Omohide Poro Poro
Omohide Poro Poro is, with all due reverence to the great Yuri Norstein, the greatest animation film I have ever seen. It represents the peak of everything Isao Takahata hoped to achieve, in terms of content, in terms of form and structure, in terms of sheer beauty and naturalism.
Isao Takahata's films, as a whole, are a complete repudiation of the American animation codified by the Walt Disney studio, introducing psychological complexity, documentary neo-realism and naturalism, elements of tragedy, drama and comedy, a wide variety of visual styles, and strong influences from masters of world cinema. His movies display a wide variety of visual styles, and his free-roaming camera predates the age of CGI by decades.
Most of all, his stories are deeply human. Omohide Poro Poro is one of the great stories about a person's life, about quietly disenchanted woman who begins to reexamine herself, her place in life, all while being relentlessly shadowed by the ghosts of her childhood. It is a story of the inner child that speaks to us.
I don't think most Americans, or most Westerners for that matter, are aware that animation is even capable of dealing with such themes. Many of you probably won't believe until you see with your own eyes, until you're moved to tears by its graceful beauty. Good Lord, I know this person. I know this woman. This is me.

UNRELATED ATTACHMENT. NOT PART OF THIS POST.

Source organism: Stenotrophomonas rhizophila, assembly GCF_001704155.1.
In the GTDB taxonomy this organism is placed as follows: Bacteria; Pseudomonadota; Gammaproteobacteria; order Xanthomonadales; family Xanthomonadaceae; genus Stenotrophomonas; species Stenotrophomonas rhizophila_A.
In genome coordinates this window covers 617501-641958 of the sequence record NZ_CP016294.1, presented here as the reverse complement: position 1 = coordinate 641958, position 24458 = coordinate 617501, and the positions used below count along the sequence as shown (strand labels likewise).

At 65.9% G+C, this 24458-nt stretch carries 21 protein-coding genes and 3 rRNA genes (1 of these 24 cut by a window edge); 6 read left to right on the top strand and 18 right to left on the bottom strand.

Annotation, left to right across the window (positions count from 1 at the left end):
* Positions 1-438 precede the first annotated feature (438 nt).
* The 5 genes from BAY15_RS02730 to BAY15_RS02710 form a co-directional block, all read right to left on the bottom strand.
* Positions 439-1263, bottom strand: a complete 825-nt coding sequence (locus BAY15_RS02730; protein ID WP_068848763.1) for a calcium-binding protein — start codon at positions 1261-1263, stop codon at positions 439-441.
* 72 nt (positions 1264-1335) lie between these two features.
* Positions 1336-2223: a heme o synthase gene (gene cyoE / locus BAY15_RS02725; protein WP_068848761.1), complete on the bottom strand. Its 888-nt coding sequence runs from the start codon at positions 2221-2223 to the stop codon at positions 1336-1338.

Omohide Poro Poro translates as "memories of falling teardrops," which is a wonderfully poetic title reminiscent of Ozu. Ozu, painted in watercolor. The scenes in 1982, when the movie is set, is painted with astonishing detail; Taeko-chan's childhood scenes, set in the 1960's, are contrasted with warm colors and faded details. No other picture captures so perfectly the idea of memories. Some events in our lives are sketchy, and we remember only the essence. Other moments sear in our minds with perfect detail; we remember everything.
Takahata adapted this film from a comic of the same name, in which the author recounted events from her childhood. Most of the flashback scenes are brought to the screen, and they run parallel to the adult Taeko as she takes a vacation in the Japanese countryside, working on an organic farm with in-laws. The film is at once tremendously funny, deeply insightful, poignant, tragic, always moving. Bring the Kleenex. You will cry or you have no soul.
There are so many things I could point out, from Yoshifumi Kondo's character design, to the musical score which spans from 60's pop to Hungarian folk music. I'll simply highlight my favorite scene, the sunrise in the safflower fields. It is a sunrise that arises slowly, steadily, over the endless hills, the yellow flowers, the bees, glowing with the Romanian choral music that sweels. The light breaks over the mountains, and we pause, reflect, give thanks. It is one of the greatest treasures of the cinema.